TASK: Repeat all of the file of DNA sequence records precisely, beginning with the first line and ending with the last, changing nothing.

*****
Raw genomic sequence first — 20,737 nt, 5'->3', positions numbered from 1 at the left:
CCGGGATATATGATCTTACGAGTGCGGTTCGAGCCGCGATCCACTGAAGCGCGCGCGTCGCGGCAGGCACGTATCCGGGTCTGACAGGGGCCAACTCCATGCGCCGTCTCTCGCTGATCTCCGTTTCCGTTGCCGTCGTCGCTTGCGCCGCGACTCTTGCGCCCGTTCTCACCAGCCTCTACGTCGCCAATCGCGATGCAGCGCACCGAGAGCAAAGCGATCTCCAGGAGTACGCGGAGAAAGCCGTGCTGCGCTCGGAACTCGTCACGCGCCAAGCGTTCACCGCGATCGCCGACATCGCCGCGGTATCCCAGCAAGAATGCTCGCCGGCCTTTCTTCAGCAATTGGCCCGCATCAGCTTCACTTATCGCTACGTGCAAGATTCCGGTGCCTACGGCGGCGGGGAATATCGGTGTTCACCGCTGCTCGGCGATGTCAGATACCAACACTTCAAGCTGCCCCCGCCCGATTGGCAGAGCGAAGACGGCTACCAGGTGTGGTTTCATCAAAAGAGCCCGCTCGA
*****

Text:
Raw genomic sequence first — 20,737 nt, 5'->3', positions numbered from 1 at the left:
CCGGGATATATGATCTTACGAGTGCGGTTCGAGCCGCGATCCACTGAAGCGCGCGCGTCGCGGCAGGCACGTATCCGGGTCTGACAGGGGCCAACTCCATGCGCCGTCTCTCGCTGATCTCCGTTTCCGTTGCCGTCGTCGCTTGCGCCGCGACTCTTGCGCCCGTTCTCACCAGCCTCTACGTCGCCAATCGCGATGCAGCGCACCGAGAGCAAAGCGATCTCCAGGAGTACGCGGAGAAAGCCGTGCTGCGCTCGGAACTCGTCACGCGCCAAGCGTTCACCGCGATCGCCGACATCGCCGCGGTATCCCAGCAAGAATGCTCGCCGGCCTTTCTTCAGCAATTGGCCCGCATCAGCTTCACTTATCGCTACGTGCAAGATTCCGGTGCCTACGGCGGCGGGGAATATCGGTGTTCACCGCTGCTCGGCGATGTCAGATACCAACACTTCAAGCTGCCCCCGCCCGATTGGCAGAGCGAAGACGGCTACCAGGTGTGGTTTCATCAAAAGAGCCCGCTCGA